• Tutorials – if you don’t feel that you’re quite ready for building a code library that other developers will use, that’s perfectly fine. You can find a feature that you feel comfortable developing and you can create a screencast in which you walk through your process for building the component.
  • Contributing to Pre-Existing Libraries – another great way to contribute to the open source community is to help add features or fix bugs on pre-existing code libraries. You can easily discover the full list of requested features for a code library by looking at its issue list on GitHub. By taking this approach you don’t have to worry about building a code library from scratch. You can simply add onto another app which helps the original development team and also will give you experience and confidence in working with professional code bases. Personally I contributed to multiple Eventbrite API RubyGems and built in functionality that previously didn’t exist.

Social Media Marketing

No post that discusses organically growing a freelance business would be complete without mentioning social media marketing. I have to admit that this is probably my least favorite marketing channel. If you peruse Twitter, Facebook or Instagram it seems like they are cluttered with annoying sales pitches. However I have been discovered by multiple clients via my social media accounts.

Each day I try to post a development picture on Instagram. And by taking this approach I have received a number of unsolicited project requests. And several of these requests have turned into freelance clients.

When it comes to social media marketing my recommendation is to find an outlet that you enjoy working with. And once you’ve picked your favorite channel, put all of your available energy into that specific service. This is important. Because if you pick out an outlet that you don’t like, you’re not going to want to post in it in a regular basis. And when it comes to social media marketing, consistency is a key to success.

Summary

In summary, when it comes to organically growing a freelance business I focus on three approaches. First, once you have happy clients work on getting them to refer you to their friends and colleagues. Next, make sure that you’re constantly blogging and positioning yourself as an expert in your space. And lastly, find a social media outlet that you enjoy working in and post in it daily.

Learn more from the full course

Freelance Bootcamp - The Comprehensive Guide to Freelancing

Learn how to build a profitable freelance business completely from scratch and gain the tools needed to succeed.

05:38:37 of on-demand video • Updated January 2019

  • Build a freelance business completely from scratch, including: acquiring clients, building a portfolio, and managing projects.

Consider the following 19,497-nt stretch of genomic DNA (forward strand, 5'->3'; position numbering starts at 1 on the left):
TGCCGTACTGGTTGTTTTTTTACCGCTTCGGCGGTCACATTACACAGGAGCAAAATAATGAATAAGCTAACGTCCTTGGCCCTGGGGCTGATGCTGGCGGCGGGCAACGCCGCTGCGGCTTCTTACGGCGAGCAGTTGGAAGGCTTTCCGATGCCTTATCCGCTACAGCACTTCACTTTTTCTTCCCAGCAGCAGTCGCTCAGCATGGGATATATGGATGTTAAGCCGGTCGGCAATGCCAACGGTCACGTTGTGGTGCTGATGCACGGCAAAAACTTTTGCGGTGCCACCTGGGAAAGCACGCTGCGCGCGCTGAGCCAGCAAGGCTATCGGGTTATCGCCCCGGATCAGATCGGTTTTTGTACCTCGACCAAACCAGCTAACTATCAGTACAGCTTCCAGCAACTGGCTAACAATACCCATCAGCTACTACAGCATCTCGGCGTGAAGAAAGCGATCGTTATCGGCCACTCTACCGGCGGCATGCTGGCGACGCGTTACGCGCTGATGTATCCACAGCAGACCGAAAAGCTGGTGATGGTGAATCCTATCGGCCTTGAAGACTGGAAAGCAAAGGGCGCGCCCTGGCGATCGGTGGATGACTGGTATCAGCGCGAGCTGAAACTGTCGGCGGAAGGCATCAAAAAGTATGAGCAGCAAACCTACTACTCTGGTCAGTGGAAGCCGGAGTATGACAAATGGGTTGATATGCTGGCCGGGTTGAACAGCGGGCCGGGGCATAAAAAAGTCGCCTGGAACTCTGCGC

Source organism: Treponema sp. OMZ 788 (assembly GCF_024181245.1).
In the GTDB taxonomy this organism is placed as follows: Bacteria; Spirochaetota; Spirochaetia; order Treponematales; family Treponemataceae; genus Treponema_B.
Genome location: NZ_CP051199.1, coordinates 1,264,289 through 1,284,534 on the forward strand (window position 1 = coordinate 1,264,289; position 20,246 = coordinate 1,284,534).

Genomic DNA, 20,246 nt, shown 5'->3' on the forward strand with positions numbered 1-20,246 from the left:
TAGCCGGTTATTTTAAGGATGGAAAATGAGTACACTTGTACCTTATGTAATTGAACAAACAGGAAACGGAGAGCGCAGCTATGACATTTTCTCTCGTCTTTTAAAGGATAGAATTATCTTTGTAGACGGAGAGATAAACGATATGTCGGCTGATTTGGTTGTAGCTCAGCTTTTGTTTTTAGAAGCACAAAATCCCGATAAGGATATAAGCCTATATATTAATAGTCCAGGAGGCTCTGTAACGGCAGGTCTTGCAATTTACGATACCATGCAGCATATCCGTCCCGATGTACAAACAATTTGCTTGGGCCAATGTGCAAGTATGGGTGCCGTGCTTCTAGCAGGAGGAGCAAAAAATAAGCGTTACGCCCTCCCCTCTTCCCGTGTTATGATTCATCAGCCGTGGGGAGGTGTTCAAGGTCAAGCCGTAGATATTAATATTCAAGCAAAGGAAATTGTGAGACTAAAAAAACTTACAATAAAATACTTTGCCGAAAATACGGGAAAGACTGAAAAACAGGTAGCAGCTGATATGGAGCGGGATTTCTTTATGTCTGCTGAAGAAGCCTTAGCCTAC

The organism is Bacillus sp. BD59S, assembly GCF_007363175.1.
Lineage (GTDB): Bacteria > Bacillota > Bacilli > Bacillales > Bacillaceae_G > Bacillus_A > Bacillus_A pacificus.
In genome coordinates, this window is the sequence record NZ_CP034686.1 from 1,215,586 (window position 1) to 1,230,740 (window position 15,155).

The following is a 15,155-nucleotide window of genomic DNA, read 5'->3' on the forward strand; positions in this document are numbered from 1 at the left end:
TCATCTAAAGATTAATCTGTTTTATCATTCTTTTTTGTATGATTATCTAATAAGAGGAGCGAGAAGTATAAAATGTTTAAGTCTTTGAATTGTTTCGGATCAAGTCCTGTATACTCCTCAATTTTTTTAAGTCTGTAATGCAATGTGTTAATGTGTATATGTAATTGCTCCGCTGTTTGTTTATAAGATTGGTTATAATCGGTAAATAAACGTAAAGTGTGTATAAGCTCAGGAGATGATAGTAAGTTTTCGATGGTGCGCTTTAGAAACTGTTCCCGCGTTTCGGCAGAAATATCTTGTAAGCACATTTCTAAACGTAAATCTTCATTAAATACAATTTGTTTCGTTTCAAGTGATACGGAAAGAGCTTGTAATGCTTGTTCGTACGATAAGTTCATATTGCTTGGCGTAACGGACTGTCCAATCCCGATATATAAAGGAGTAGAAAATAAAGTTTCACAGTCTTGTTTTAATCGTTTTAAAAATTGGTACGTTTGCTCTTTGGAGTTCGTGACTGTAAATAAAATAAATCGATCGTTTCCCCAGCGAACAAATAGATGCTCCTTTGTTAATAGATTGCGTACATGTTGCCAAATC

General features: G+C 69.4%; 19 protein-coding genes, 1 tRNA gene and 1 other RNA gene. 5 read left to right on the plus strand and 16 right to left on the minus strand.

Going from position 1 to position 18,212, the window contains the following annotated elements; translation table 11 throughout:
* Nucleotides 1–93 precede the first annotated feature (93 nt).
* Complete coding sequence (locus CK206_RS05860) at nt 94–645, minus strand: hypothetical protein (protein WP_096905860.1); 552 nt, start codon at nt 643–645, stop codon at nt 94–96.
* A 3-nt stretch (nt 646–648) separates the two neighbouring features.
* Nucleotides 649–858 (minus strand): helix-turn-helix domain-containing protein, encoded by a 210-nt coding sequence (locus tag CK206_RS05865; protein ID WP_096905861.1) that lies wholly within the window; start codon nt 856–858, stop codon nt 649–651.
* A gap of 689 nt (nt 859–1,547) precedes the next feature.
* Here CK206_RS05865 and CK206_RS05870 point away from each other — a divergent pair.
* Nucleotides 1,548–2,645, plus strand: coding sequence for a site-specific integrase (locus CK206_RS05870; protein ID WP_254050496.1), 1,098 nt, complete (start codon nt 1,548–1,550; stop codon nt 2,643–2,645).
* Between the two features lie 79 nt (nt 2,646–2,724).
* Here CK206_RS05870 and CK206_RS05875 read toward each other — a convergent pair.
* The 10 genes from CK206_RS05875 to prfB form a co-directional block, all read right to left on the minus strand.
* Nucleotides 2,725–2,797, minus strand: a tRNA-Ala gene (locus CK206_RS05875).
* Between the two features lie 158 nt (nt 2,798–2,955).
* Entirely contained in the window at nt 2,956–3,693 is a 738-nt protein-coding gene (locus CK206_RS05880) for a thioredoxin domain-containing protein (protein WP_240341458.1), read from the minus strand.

English [Auto] In this guide I'm going to provide you with tips for organically growing your freelance business. You know when I say organic I don't mean the very expensive vegetables at the grocery store. Instead I mean that these are strategies that should work while you sleep. For example I've had some of my largest clients contact me completely out of the blue based on coming across a blog post or a project that I had. Having an organic marketing strategy is a key for building a sustainable business. And in my experience the marketing mechanisms that have been the most effective are the three that we're going to discuss in this guide starting off the list our referral requests. Word of Mouth Marketing is one of the most powerful tools that you can use for acquiring new clients. Imagine a real world scenario where a new restaurant opens up in your city the new restaurant puts ads in newspapers and on the side of buildings will pretend that they have a lot of money for marketing. Are you going to care about what the restaurant says about themselves on their advertisements. You may you may be influenced a little but wouldn't it be more effective if one of your friends that you really trust goes to the restaurant and comes back and is singing it's praises if they come back and say oh the drinks and food and all those kind of things were just fantastic and they even give you examples on how the food was so good and which things were their favorite. If you're like me that referral from my friend is going to be much more effective and it's going to make me want to go that restaurant more than just seeing some restaurant ads. And it's the exact same thing for you as a freelancer. Your best proponents are going to be your happy clients if you have a client that you've done a good job on they're going to want to tell all of their colleagues their friends their family everyone like that and that's part of the reason why it's so important that you make sure that your clients are happy and you perform a good job for them. Now don't be shy in asking for referrals. What I'll usually do is after I've successfully completed a project I will go to them and say hey would you mind sending a referral request to any of your other colleagues that you work with or is there anyone that has mentioned needing an application built or whatever your service is usually bill if they do know anyone they'll be more than happy to call the person or email them and in some cases what they've asked me to do is to actually write up a little bit about myself. So I have a paragraph written just about myself. Services it's mainly kind of a shortened version of some of the proposals that we've taken. I get that e-mail that the client and then they send it to anyone that needs a service that I perform. Now one very crucial requirement to being able to get good referrals is you have to do a great job with your clients. It does not matter how many clients you go through or how good your systems are for asking for referrals if clients aren't happy with your work they're never going to recommend you to anybody. And that's just pretty natural that's kind of the way it actually should be. And you have to remember that every time that a client sends out a referral to any of their friends family colleagues anybody like that they're actually staking their own reputation on your work. So that's a pretty big responsibility. So any time they get a referral. I know it's not just my reputation at stake but it's also the reputation of whoever referred me. And that usually spurs me to even more detailed and really give a spirit of excellence in every project that I take on like Up next on the list of strategies is blogging actually considered placing blogging at the very top of the list simply because it's such a powerful tool and it's really worked for me through the years I can remember multiple occasions where I've been contacted by clients that told me that they found me from my blog. I did no kind of marketing besides simply typing out tutorials or just kind of giving my opinion on things happening in the development community doing videos even videos just like this. And a client came across it they liked what they heard did some more research on other blogs that I wrote or videos that I filmed and they contacted me and hired me straight from their blogging is content marketing at its finest. With your blog you can showcase your skills. You can position yourself as an expert in the field and you can even give clients a taste of your personality. Now if you've never blogged before and you're wondering what kind of content that you can use on a blog. Here are a few suggestions that have worked for through the years first are tutorials and these are tutorials where I show how to build specific features so I started off a long time ago just finding features in applications that I knew how to build and I knew how to build the right way. I would just write out and this was even before I started doing screencast I would write out and type out all the different commands I'd enter in and copy and paste the code in so that someone who came across it would be able to follow along. And what this allows you to do is to be able to position yourself as an expert because someone who's looking for that content they stumble across it they're going to see you as an expert in that specific field. So a good example could be if say that you're a really well experienced developer who works on e-commerce platforms. You could write a full blog post or even a screencast or anything like that. And you can walk the people through readers or viewers you can walk them through how to connect a e-commerce platform to a pay payment gateway you know something like that is just and that's just one example but you can think of it as being able to find the things you're really good at the things ideally that you're better than most people. Because if it if you just type something basic like how to create a Rails application there are a million other guides on that you're not going to get a lot of traction. And anyone who comes across it isn't going to be that impressed. So really focus on the long tail side so find very specific things that you know how to build that other people are interested in and write or video about those kind of things. Additionally I write about developer and freelance or soft skills. So for this I will go and I'll write posts things like you know how to learn a programming language or the best ways to memorize code content. You know just things like that things that I've come across through books that I've read or other lectures that I watch that I've found personally effective for me and that I practice on a regular basis by writing that kind of content. It's really helpful because you're not only helping the other readers and you're also able to market yourself the you know good quality content. But in addition you're also contributing to the freelancer and the developer communities because other freelancers are going to come across that content and it's going to help them in their businesses. And any time that you can help your fellow colleagues and the other people that you're in the industry with the better it's going to be for you in the long run. However writing blog posts is not the only way to be considered an expert. Another great way is to actually contribute to other blog posts and news outlets. If you go to my personal web site Jordan Hudgens dot com and you click on the interviews link you'll see that I've been interviewed by dozens of blogs and magazines. Some are actually decent sized like Read Write Web or CIO magazine. When I didn't have a big PR firm in fact I had no PR for my interest had me in getting these. And rarely did I have someone contact me out of the blue I had to be proactive in order to get those type of interviews and to get those who can get my thoughts quoted in those different outlets and the way that I did it is I worked with a company called Herro and that represents help a reporter out and heroes are great service and it's free for individuals to start and what you can do is go in and there is a full list of hundreds of reporters who every single day will post questions and you can go through each one of the questions and they are grouped by categories. For me I look at the business and the technology ones and I see which questions I think I may have a unique opinion on all reply back. Give a few sentences to you and sometimes a few paragraphs of content to the reporter and if they like what I say then they will publish that interview or that quote in their usually blog sometimes magazine and even occasionally books. It's a really cool service. It's great for you as a freelancer because you can get your name out there but also it's great for the reporter as you're giving them great content. And on a kind of auxilary helpful note these sites usually will give a link back to your Web site so you can have a link to your portfolio website or one of your marketing web sites and that will help quite a bit from a Google search engine optimization standpoint. Next on THE LIST a strategy is for organically growing your freelance business is contribute to the open source community we already talked about how you could do this in the form of writing blog posts or filming screencast. And those are great ways of doing it. But I categorize those a little bit more on the content marketing side of the world. This is quite a bit different when it comes to open source development. What I'm talking about is doing things like create a code library that you make available in free to everyone and you so that can be say if you're a ruby developer or you could create a ruby gem package it up and push it up to ruby gems dot org and let anyone download it and use it in their own applications. This is an approach I've seen a number of companies have incredible results for one of them specifically that comes the top of my head right now is thought but thought by it is a development firm and they're actually one of the more more successful dev firms that I know of. They focus a lot on Ruby development and they have entire teams dedicated to working on open source projects. Now this may seem a little counterintuitive. This company is paying some very senior very pricey developers to go out and build code that is completely free to use they don't make a penny off some of these are gems like the factory girl gem which is one of my favorites. We're working with behavior driven development and I use it in pretty much every project I have and they have another a number of other ones like the administrate gem that is becoming one of the more popular admin gems for Ruby applications. So they're doing a lot of work because their code libraries are used by hundreds of thousands of people if not more and they're in projects that don't make a penny off of. So that may seem like a bad business plan except that they have been able to leverage their success and leverage how many people have used those gems to build an incredibly successful business and they have a great digital shop that his work with Fortune 500 companies and they do very well it's kind of like where you'd want to take if you do want to grow your freelance business and to a multimillion dollar enterprise. They're a great model to look at and they've been able to leverage the work that they do in the open source community so that they are positioned as experts. I know that if I was not a developer and I had a pretty large budget to build a project that they would probably be one of the first people I would go to because of how good they are and they prove it. They don't just say they're good on their Web site. They prove it by creating libraries that developers from all over the world are integrating in production projects. The way I look at it is if they can build code that can be downloaded and accessed in millions of projects all over the world then they're probably going to do a pretty good job on whatever project I hand them. Now if your first response to open source development is that that's too big of a task for you that's perfectly fine. And if you're kind of new to development then I would recommend actually staying away from building the large expansive kind of library right away. That's something that you do after you've had years of experience. But one thing you can do is go to a smaller gem so find a gem that maybe isn't quite as big as something that has millions of downloads go to something that's a little bit newer in its infancy and then go to the issue list right and you'll see a whole issue list and what you can do is find an issue that you are confident that you have a chance to fix and then fork the repo and go through make the changes and then create a pull request and you can do all this on get. And after you submitted that pool request whoever the creator of the library is they can look at that poll request see if they like it. And then they can merge into the code and then you have just contributed to the open source community. This is something that I've done for a number of years. I've contributed some of the bright ruby gems so that when originally they had a gem that really only worked on older versions Ruby I went and I forked the gym and upgraded it so that it could work for newer versions and it's all open source so you can go grab it and work on connecting to that event. API yourself. And so that's just something that I've had good success with and I have had a number of clients that I never marketed to. They didn't even find any my blog posts I didn't contact them on elance they just were going through repo's and they came across some work that I did on hub and they contacted me straight from them no no lesson on organically grown your freelance business would be complete without a discussion on social media marketing. Now out of all of the marketing channels that are out there social media is probably one of my least favorite. I just don't really enjoy it. I feel like a lot of people go on there and they're just marketing themselves their businesses or they are trolling other people and I just don't find it a very enjoyable thing with all that being said I've done a couple things to help market myself on those outlets and they've proven to be pretty effective. And I've also been able to kind of separate myself from the accounts. And so what I've done is I've gotten a cute sweet account and sweet allows you to schedule posts and to manage all of your outlets all from one spot. So what I can do is I can create 12 different links for a day and that night before all time each one of them and I will say OK I want the first one to go out at 9:00 a.m. and the next one to go out at 10:15 a.m. and put all of them with their titles and their links. I'm usually shooting now. Different blog posts I've written. Some of you may have found me through something like that. That's what I do on the Twitter side and it's OK it's not my personal favorite I don't enjoy going to Twitter and looking through the timeline. If any bloody messages me or does a reply I will go look at that and I'll get back to him as soon as I have a chance. So that's Twitter and I've seen it be effective in yeah kind of a small form. What I actually enjoy doing are the account I really enjoy is Instagram. You know Instagram for developer may not seem like the most. Doesn't seem like it make the most sense. It's you can't put links on it. You can't really do good screen shots or screen casts anything like that. But what I've done is all take pictures where and when I'm working at a coffee shop or I'll take pictures when I'm in the office of my computer when I get a new computer I'll do a little demo with it I'll do different things like that. And I actually enjoy doing those. And as long as you put the appropriate hashtags like you know development web freelancer things like that then other people can find you. And by being consistent with it I usually post about once per day by being consistent. I've been able to actually get a number of freelance clients that contacted me completely out of the blue they saw me post about an application I was building and I received a direct message from them and they asked if they could hire me to work on a project for them. So there's definitely some good ways of doing it. I probably haven't even came close to exploiting social media as much as I could but for the limited amount of time I wanted to spend on it I focused on picking out a few outlets that made the most sense. And so the two that I really picked out were Twitter and Instagram. And then I put together a strategic plan for kind of like a content calendar where I have each one of my posts scheduled I'll usually schedule them the night before. It doesn't usually take more than about 10 15 minutes or so. So that's what my approach on the social media marketing side has been and it's proven to be pretty effective. So in conclusion when it comes to organically marketing your freelance business you have a number of different options. We've talked about quite a few in this guide everything from writing blog posts and filming screencast for content marketing all the way through going and getting interviewed from reporters for magazines and for blogs. There's all kinds of things you can do and if you research even just some of those components like content marketing you can see there's literally been dozens if not hundreds of books written on that specific topic. So what my recommendation is to be smart and strategic. Pick out the different elements that you really enjoy doing because if you don't enjoy doing them you're not going to do them for more than a few days or maybe a few weeks and then you're going to look inconsistent. So for example if you start a blog and you post three times in two weeks and write this great content and then don't do anything for about six months you are going to look like you just kind of started and then stopped you're not going to look consistent. So make sure whatever you do you're consistent with it and that it's something that you really enjoy doing because that's going to help keep bringing you back every day.